“Religious morals will not be instilled in the soul except when the person gets used to all good habits, leaves all bad acts, regularly practices and enjoys doing good acts, and hates and feels pain concerning bad acts. Good morals are acquired by getting accustomed to good acts and watching and accompanying those who do good acts – those people are the companions of goodness and the brothers of righteousness.

Dispositions copy from each other, and good and evil are equal in this respect. Children are, in principle, disciplined by keeping them away from evil friends. Every human being is born with a sound innate disposition, and his morals are refined by regular observation and upbringing. The boy should be honored and rewarded with something that he loves and be praised in front of people whenever he shows good manners and does a commendable act. If he violates the proper conduct once, he should be overlooked; if he repeats it, he should be blamed secretly without over-reprimanding him every now and then. This actually makes blame insignificant in his heart. It is preferable that the father maintains his solemnity above blaming him, whereas the mother intimidates him by the father.”

Finally, a gradual approach in upbringing, training and guidance is necessary for the child to acquire a quality or a skill and to implant a belief or a manner. Moral qualities and doctrinal principles resemble physical skills in as much that they need to be acquired gradually and practiced repeatedly. By doing so, man acquires, masters and performs them easily without much effort or difficulty.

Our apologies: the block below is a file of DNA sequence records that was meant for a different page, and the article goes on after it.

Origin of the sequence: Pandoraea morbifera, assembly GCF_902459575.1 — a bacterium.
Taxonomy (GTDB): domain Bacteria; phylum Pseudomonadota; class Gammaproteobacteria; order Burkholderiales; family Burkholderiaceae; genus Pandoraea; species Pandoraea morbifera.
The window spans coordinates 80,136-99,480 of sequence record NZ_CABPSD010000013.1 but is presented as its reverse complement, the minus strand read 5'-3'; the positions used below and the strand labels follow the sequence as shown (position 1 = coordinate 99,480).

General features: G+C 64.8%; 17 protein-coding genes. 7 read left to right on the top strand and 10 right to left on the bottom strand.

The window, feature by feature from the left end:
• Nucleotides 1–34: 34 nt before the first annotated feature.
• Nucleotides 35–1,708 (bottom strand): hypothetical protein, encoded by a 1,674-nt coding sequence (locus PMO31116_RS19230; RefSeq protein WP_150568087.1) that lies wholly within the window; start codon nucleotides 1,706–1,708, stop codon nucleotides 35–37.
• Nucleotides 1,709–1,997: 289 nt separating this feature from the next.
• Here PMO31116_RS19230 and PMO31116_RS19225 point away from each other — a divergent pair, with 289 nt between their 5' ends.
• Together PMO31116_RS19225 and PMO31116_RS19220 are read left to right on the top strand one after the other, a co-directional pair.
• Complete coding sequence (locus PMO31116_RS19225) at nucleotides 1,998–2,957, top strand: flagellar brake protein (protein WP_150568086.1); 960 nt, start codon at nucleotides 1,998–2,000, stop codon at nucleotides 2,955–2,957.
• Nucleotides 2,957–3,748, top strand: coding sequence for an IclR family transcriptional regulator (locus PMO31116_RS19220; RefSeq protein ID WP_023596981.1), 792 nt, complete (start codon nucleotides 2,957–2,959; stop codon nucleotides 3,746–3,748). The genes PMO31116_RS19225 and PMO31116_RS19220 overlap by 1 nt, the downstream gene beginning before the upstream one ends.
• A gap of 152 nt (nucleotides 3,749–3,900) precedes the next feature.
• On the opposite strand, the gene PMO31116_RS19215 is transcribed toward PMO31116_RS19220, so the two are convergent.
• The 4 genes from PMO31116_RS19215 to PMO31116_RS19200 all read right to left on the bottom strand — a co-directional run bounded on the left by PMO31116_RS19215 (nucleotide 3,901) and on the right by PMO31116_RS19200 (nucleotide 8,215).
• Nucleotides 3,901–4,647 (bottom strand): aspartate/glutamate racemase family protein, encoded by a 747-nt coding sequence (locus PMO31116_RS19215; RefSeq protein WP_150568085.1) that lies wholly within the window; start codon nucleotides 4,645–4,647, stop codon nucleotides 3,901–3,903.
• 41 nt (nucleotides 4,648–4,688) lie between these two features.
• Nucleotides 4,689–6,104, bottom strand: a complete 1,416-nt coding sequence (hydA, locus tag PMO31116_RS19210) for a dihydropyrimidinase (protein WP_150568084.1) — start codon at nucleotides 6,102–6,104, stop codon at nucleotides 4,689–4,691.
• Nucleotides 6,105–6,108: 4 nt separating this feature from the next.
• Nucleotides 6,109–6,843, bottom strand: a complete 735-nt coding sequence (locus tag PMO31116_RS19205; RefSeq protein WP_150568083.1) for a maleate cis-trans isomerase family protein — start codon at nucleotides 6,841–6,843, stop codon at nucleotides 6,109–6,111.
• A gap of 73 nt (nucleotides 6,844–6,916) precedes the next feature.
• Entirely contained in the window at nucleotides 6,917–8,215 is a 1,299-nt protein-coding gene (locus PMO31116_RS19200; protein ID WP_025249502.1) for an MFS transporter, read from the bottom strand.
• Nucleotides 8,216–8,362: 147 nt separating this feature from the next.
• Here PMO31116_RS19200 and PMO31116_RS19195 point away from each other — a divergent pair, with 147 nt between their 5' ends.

It is like the man who learns to drive a car or play some kind of sport; he learns it step by step, and by repeating it, it becomes easy after it had been difficult and arduous. Frequent repetition helps the person to master and perform it perfectly and efficiently with ease in its performance and with minimal effort. Acquisition of morality is like sport that needs striving to force oneself to the work that a certain manner requires. A man who wants to acquire the manner of generosity and giving, has to oblige himself to give away, particularly money, to others. When a person continually forces himself to give even against his will and he finds it difficult, his soul will become used to giving and will do it easily. With the passage of time and repetition, giving becomes a quality in the person, and he will be generous.